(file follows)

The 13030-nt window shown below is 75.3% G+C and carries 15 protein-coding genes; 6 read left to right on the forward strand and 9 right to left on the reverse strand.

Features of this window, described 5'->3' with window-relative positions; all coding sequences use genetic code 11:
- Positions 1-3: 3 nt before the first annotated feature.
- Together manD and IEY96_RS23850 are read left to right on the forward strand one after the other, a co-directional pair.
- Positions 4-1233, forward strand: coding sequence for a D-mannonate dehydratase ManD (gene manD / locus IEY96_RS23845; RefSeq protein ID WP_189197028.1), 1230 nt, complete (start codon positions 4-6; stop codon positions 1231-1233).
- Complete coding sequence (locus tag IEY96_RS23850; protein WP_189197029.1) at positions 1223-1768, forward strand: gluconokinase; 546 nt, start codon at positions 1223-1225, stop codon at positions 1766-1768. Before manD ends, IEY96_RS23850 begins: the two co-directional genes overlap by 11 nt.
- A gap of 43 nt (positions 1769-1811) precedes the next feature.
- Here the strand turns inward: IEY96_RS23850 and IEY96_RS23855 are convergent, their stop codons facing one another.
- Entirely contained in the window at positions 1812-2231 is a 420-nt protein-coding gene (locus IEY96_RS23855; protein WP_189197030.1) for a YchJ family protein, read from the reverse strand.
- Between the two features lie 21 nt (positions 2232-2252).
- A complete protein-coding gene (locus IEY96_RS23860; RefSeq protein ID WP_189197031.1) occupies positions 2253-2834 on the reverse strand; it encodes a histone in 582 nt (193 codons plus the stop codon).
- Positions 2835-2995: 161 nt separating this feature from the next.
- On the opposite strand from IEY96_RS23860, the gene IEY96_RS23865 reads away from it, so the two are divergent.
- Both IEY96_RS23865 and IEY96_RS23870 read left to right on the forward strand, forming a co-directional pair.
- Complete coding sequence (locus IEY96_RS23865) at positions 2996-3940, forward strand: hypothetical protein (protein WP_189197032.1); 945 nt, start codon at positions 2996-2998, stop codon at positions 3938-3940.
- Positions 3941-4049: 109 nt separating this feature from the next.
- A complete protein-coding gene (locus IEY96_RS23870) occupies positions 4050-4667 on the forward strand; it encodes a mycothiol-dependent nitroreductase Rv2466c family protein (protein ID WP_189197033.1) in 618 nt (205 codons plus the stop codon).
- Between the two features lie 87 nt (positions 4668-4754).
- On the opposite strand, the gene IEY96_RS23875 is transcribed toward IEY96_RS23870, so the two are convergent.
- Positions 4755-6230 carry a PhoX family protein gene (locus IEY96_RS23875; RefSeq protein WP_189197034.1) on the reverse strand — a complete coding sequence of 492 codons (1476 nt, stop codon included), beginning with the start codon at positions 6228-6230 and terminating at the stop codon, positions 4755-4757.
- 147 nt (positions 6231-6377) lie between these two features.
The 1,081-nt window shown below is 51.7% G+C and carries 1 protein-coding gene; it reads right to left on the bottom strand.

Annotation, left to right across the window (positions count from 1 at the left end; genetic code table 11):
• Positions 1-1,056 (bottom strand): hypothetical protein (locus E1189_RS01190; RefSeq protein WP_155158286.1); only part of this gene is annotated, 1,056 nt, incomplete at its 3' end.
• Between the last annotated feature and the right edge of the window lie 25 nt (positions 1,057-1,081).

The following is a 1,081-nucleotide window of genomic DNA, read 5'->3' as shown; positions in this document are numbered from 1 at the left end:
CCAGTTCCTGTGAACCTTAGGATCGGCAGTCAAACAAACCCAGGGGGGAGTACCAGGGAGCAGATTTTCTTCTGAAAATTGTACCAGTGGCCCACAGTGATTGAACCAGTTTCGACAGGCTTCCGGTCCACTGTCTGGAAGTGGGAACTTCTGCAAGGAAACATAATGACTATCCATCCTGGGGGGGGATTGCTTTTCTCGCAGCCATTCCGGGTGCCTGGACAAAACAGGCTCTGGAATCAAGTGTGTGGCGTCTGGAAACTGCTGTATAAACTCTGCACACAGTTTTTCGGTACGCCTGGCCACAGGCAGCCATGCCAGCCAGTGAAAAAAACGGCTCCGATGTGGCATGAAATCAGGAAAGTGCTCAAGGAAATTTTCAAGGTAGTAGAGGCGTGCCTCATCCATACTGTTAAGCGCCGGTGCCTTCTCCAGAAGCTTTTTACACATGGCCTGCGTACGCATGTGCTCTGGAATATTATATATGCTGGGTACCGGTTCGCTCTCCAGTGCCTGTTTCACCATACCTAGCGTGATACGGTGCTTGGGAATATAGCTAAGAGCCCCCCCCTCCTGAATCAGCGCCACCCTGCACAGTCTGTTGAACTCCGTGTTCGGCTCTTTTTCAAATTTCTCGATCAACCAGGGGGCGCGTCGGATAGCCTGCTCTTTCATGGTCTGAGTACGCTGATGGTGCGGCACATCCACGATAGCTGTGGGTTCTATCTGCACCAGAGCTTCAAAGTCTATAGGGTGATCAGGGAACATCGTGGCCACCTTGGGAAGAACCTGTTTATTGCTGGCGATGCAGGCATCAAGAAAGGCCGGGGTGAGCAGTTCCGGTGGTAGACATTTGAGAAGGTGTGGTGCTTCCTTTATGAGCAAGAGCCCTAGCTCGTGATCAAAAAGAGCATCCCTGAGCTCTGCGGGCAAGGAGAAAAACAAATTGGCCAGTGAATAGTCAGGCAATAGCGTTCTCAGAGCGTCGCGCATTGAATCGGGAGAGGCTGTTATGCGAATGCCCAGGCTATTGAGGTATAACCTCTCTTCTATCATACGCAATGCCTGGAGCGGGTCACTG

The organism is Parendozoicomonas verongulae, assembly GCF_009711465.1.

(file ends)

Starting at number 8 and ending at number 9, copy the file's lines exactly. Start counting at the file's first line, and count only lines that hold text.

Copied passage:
- Here the strand turns inward: IEY96_RS23850 and IEY96_RS23855 are convergent, their stop codons facing one another.
- Entirely contained in the window at positions 1812-2231 is a 420-nt protein-coding gene (locus IEY96_RS23855; protein WP_189197030.1) for a YchJ family protein, read from the reverse strand.